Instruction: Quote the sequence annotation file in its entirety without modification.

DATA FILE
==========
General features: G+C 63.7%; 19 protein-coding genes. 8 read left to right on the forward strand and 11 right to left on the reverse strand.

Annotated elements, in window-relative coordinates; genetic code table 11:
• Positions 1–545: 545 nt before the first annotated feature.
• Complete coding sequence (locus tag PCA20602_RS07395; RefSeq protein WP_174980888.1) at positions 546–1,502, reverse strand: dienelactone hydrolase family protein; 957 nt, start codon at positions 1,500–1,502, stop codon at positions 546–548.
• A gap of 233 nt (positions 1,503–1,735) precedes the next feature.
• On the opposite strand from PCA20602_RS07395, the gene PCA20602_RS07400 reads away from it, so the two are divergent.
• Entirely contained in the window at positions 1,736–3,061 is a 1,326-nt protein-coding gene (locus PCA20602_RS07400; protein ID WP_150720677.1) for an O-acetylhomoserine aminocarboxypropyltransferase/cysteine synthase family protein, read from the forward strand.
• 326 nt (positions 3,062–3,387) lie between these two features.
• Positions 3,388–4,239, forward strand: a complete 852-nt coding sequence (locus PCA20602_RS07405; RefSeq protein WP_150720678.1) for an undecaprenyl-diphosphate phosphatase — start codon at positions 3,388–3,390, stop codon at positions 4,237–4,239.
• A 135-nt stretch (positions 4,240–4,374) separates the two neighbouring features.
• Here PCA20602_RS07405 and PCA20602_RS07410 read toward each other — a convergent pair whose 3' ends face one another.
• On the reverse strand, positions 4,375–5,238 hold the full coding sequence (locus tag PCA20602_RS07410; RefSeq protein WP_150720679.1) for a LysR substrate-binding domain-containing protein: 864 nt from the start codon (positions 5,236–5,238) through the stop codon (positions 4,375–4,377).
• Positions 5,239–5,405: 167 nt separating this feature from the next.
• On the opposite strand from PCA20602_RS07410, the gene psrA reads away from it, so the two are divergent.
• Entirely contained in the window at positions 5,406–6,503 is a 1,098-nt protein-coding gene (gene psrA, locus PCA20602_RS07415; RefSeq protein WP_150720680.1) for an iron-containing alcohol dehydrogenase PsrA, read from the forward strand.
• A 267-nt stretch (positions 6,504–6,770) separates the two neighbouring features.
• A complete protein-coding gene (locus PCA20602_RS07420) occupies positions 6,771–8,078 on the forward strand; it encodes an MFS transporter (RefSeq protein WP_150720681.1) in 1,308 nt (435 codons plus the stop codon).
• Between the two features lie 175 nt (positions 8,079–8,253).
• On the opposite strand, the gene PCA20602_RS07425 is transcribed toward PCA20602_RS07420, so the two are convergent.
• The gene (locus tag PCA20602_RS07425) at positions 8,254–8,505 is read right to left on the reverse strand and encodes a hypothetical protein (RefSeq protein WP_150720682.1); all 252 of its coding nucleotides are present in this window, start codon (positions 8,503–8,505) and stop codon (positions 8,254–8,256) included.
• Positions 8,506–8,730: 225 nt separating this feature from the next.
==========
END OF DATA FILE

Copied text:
General features: G+C 63.7%; 19 protein-coding genes. 8 read left to right on the forward strand and 11 right to left on the reverse strand.

Annotated elements, in window-relative coordinates; genetic code table 11:
• Positions 1–545: 545 nt before the first annotated feature.
• Complete coding sequence (locus tag PCA20602_RS07395; RefSeq protein WP_174980888.1) at positions 546–1,502, reverse strand: dienelactone hydrolase family protein; 957 nt, start codon at positions 1,500–1,502, stop codon at positions 546–548.
• A gap of 233 nt (positions 1,503–1,735) precedes the next feature.
• On the opposite strand from PCA20602_RS07395, the gene PCA20602_RS07400 reads away from it, so the two are divergent.
• Entirely contained in the window at positions 1,736–3,061 is a 1,326-nt protein-coding gene (locus PCA20602_RS07400; protein ID WP_150720677.1) for an O-acetylhomoserine aminocarboxypropyltransferase/cysteine synthase family protein, read from the forward strand.
• 326 nt (positions 3,062–3,387) lie between these two features.
• Positions 3,388–4,239, forward strand: a complete 852-nt coding sequence (locus PCA20602_RS07405; RefSeq protein WP_150720678.1) for an undecaprenyl-diphosphate phosphatase — start codon at positions 3,388–3,390, stop codon at positions 4,237–4,239.
• A 135-nt stretch (positions 4,240–4,374) separates the two neighbouring features.
• Here PCA20602_RS07405 and PCA20602_RS07410 read toward each other — a convergent pair whose 3' ends face one another.
• On the reverse strand, positions 4,375–5,238 hold the full coding sequence (locus tag PCA20602_RS07410; RefSeq protein WP_150720679.1) for a LysR substrate-binding domain-containing protein: 864 nt from the start codon (positions 5,236–5,238) through the stop codon (positions 4,375–4,377).
• Positions 5,239–5,405: 167 nt separating this feature from the next.
• On the opposite strand from PCA20602_RS07410, the gene psrA reads away from it, so the two are divergent.
• Entirely contained in the window at positions 5,406–6,503 is a 1,098-nt protein-coding gene (gene psrA, locus PCA20602_RS07415; RefSeq protein WP_150720680.1) for an iron-containing alcohol dehydrogenase PsrA, read from the forward strand.
• A 267-nt stretch (positions 6,504–6,770) separates the two neighbouring features.
• A complete protein-coding gene (locus PCA20602_RS07420) occupies positions 6,771–8,078 on the forward strand; it encodes an MFS transporter (RefSeq protein WP_150720681.1) in 1,308 nt (435 codons plus the stop codon).
• Between the two features lie 175 nt (positions 8,079–8,253).
• On the opposite strand, the gene PCA20602_RS07425 is transcribed toward PCA20602_RS07420, so the two are convergent.
• The gene (locus tag PCA20602_RS07425) at positions 8,254–8,505 is read right to left on the reverse strand and encodes a hypothetical protein (RefSeq protein WP_150720682.1); all 252 of its coding nucleotides are present in this window, start codon (positions 8,503–8,505) and stop codon (positions 8,254–8,256) included.
• Positions 8,506–8,730: 225 nt separating this feature from the next.